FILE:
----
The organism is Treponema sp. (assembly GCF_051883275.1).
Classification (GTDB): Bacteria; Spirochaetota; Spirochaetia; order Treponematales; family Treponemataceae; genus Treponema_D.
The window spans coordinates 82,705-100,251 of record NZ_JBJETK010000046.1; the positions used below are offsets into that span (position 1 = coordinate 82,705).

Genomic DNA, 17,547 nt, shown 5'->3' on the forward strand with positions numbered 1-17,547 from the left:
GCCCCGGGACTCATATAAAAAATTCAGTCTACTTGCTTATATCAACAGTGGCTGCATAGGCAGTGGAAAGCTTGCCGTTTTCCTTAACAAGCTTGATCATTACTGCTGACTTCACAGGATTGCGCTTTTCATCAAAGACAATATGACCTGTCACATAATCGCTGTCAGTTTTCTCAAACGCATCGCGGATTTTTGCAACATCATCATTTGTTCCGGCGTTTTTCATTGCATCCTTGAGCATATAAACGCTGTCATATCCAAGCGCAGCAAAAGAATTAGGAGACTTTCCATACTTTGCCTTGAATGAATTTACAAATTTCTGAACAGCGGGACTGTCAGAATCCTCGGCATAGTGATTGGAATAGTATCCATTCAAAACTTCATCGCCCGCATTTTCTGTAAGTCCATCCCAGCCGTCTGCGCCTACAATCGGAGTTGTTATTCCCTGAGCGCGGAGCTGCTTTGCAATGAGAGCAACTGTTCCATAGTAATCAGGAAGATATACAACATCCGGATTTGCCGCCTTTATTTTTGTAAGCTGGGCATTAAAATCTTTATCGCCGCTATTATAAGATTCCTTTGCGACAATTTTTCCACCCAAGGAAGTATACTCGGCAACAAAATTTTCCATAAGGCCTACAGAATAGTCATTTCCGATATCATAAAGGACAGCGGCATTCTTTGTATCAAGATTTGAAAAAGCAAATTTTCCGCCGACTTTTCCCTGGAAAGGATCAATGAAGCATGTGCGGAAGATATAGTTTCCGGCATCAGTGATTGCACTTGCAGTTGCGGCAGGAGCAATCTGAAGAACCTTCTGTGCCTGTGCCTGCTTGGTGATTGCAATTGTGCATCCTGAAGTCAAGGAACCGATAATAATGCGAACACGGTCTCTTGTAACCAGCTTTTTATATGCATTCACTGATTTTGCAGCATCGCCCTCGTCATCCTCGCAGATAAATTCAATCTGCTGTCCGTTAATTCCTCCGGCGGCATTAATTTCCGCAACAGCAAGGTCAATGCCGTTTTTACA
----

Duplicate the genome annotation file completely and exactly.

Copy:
The organism is Treponema sp. (assembly GCF_051883275.1).
Classification (GTDB): Bacteria; Spirochaetota; Spirochaetia; order Treponematales; family Treponemataceae; genus Treponema_D.
The window spans coordinates 82,705-100,251 of record NZ_JBJETK010000046.1; the positions used below are offsets into that span (position 1 = coordinate 82,705).

Genomic DNA, 17,547 nt, shown 5'->3' on the forward strand with positions numbered 1-17,547 from the left:
GCCCCGGGACTCATATAAAAAATTCAGTCTACTTGCTTATATCAACAGTGGCTGCATAGGCAGTGGAAAGCTTGCCGTTTTCCTTAACAAGCTTGATCATTACTGCTGACTTCACAGGATTGCGCTTTTCATCAAAGACAATATGACCTGTCACATAATCGCTGTCAGTTTTCTCAAACGCATCGCGGATTTTTGCAACATCATCATTTGTTCCGGCGTTTTTCATTGCATCCTTGAGCATATAAACGCTGTCATATCCAAGCGCAGCAAAAGAATTAGGAGACTTTCCATACTTTGCCTTGAATGAATTTACAAATTTCTGAACAGCGGGACTGTCAGAATCCTCGGCATAGTGATTGGAATAGTATCCATTCAAAACTTCATCGCCCGCATTTTCTGTAAGTCCATCCCAGCCGTCTGCGCCTACAATCGGAGTTGTTATTCCCTGAGCGCGGAGCTGCTTTGCAATGAGAGCAACTGTTCCATAGTAATCAGGAAGATATACAACATCCGGATTTGCCGCCTTTATTTTTGTAAGCTGGGCATTAAAATCTTTATCGCCGCTATTATAAGATTCCTTTGCGACAATTTTTCCACCCAAGGAAGTATACTCGGCAACAAAATTTTCCATAAGGCCTACAGAATAGTCATTTCCGATATCATAAAGGACAGCGGCATTCTTTGTATCAAGATTTGAAAAAGCAAATTTTCCGCCGACTTTTCCCTGGAAAGGATCAATGAAGCATGTGCGGAAGATATAGTTTCCGGCATCAGTGATTGCACTTGCAGTTGCGGCAGGAGCAATCTGAAGAACCTTCTGTGCCTGTGCCTGCTTGGTGATTGCAATTGTGCATCCTGAAGTCAAGGAACCGATAATAATGCGAACACGGTCTCTTGTAACCAGCTTTTTATATGCATTCACTGATTTTGCAGCATCGCCCTCGTCATCCTCGCAGATAAATTCAATCTGCTGTCCGTTAATTCCTCCGGCGGCATTAATTTCCGCAACAGCAAGGTCAATGCCGTTTTTACA